Use Existing Debt to Prevent Overspending

You know the importance of your budget and you know that sticking to it is imperative to having a stress and remorse-free holiday.  Then you are in the store getting gifts and you see this awesome toy that isn’t on your list but you know your kid will love and an entire display of $2.00 DVDs.  Oh, and that scarf would be adorable on your sister.  Okay, you’ll just take a quick look at the Dollar Spot… Suddenly you check out and the total is $100 more than you planned to spend and only one item in your bags is actually on your gift list. 

Sound familiar?  There is a way to help combat this type of impulse shopping and it doesn’t involve changing your shopping habits or way of thinking.  Using your existing debt to avoid overspending can help you combat this tendency to impulse buy and make you cognizant of what you’re spending and how it is affecting your overall budget.  Even better, you can continue to use this method long after the holidays have ended.

Use this simple method to help you use existing debt to prevent overspending!

 

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Use this simple method to help you use existing debt to prevent overspending!

Calculate Your Debt

The first step is to calculate your total debt (all of it).  If you have a mortgage, the remaining balance you have to pay goes on the list.  Student loans?  You bet.  Any and everything that you owe money on (including personal loans) need to be on this list.

  • Mortgage
  • Student Loans
  • Credit Cards
  • Personal Loans
  • Auto Loans
  • Collections Items
  • Cell Phones you are Paying Monthly On
  • Medical Bills
  • Lines of Credit
  • Any Other Debt You Can Think Of

Add up all of your debts to find out your total amount of money owed.  If you have never taken the time to do this before, you may be shocked at the number.  That’s great because that means this will be even more effective.

 

Use this simple method to help you use existing debt to prevent overspending!

Make Your Debt Work for You

Once you have your debt total, write it on a piece of paper.  Put the paper in your wallet.  If you frequently use your debit or credit card, place your debt slip in front of it.  If you typically use cash, place it there.  Use multiples of your debt totals is you don’t have any standard spending style.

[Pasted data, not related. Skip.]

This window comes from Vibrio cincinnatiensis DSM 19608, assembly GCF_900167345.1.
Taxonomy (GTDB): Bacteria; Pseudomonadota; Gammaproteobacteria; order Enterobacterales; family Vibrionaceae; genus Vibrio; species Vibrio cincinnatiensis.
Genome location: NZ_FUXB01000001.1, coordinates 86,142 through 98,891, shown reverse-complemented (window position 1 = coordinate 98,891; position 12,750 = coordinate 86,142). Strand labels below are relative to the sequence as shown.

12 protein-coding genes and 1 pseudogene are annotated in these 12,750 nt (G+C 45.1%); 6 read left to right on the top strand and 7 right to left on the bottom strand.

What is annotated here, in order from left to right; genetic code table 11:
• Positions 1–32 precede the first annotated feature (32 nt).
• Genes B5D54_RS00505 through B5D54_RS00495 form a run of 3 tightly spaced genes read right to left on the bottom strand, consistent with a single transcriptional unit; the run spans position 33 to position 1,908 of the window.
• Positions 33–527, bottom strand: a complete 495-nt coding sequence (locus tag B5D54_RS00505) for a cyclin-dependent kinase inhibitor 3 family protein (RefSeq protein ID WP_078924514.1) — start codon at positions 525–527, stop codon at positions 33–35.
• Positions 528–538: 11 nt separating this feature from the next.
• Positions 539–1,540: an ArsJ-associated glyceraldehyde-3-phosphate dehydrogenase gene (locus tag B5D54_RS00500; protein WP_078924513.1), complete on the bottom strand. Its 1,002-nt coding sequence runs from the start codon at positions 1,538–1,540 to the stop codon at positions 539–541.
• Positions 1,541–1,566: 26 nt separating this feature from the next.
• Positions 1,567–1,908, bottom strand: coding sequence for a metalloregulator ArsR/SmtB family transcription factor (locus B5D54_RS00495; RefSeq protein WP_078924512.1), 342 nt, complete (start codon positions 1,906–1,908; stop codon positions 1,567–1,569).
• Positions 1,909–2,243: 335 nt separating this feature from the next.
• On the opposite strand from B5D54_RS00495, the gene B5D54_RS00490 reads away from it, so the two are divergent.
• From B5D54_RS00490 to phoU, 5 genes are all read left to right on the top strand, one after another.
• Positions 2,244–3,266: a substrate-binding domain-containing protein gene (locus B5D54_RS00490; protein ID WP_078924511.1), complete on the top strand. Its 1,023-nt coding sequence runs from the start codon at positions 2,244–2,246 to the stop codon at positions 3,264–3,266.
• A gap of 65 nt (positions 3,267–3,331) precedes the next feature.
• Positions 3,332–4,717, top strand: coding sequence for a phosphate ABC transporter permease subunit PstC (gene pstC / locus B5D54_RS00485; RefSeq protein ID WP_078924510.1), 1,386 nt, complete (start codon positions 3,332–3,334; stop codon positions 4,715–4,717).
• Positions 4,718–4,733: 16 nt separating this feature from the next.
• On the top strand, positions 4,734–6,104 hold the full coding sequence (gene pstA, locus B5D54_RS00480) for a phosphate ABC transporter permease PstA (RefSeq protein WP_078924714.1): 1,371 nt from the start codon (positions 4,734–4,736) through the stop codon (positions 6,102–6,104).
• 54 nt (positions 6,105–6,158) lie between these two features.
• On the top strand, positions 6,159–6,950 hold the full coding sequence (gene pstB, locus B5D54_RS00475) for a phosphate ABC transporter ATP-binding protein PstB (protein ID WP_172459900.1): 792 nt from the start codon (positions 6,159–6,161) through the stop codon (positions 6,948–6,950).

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Also write this total number on a larger slip of paper to place somewhere visible in your home.  This could be on your fridge, on the back of your front door, or anywhere that you will see it often.  Before you go out shopping, look at the debt total.  Use is as a reminder of why you set your budget and the importance of sticking to it.

When you pull out your payment method at the store, use your total debt as a reminder to only buy what you really need.  Can you really afford more debt?  Even small purchases that are outside of your budget can add up to hundreds in the long run.

Tip:

  • When you are first beginning, you may want to look at your debt cards multiple times throughout your shopping trip.  This keeps you from getting to the checkout and then letting the cashier know that you’ve changed your mind on 10+ items.

 

Use this simple method to help you use existing debt to prevent overspending!

Continue After the Holidays

This is such an effective way to prevent impulse buying that you will want to keep doing it long after the holidays have ended.  If you start to slip back, there is a bonus step you can take to keep the momentum going.

Bonus Step:

Every 3-4 months, reassess your debt.  Again, add everything up and total it.  Write it down and put the total with your payment method(s).  This is effective in one of two ways:

  • Your total has gone up and once you realize that it can help strengthen your resolve again.
  • Your total has gone down and you will want to continue the method to keep seeing the number drop further.

You already have debt so why not make it work for you?  This is a great way for you to start being in control of your spending and as such, in control of your money.  Check back on Sunday to learn another tool for keeping your budget in check.  And don’t forget to sign up for the 31 Days of Saving on Holiday Gifts newsletter to get tomorrow’s free gift tutorial. (Don’t worry, you don’t get an email every day, just the occasional update with all of your freebies and the most recent article.) **Update** All freebies from this 31 Days List have been moved to the VIP Library for subscribers. Sign up for free here!

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  31 Days of Saving on Holiday Gifts: the free course to help you have you best holiday season yet! From building a strong budgetary foundation to finding small and large ways to save, this will help you knock your holiday gifts out of the park without breaking the bank!                                                     Check out #write31days

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Click 31 Days of Saving on Holiday Gifts.

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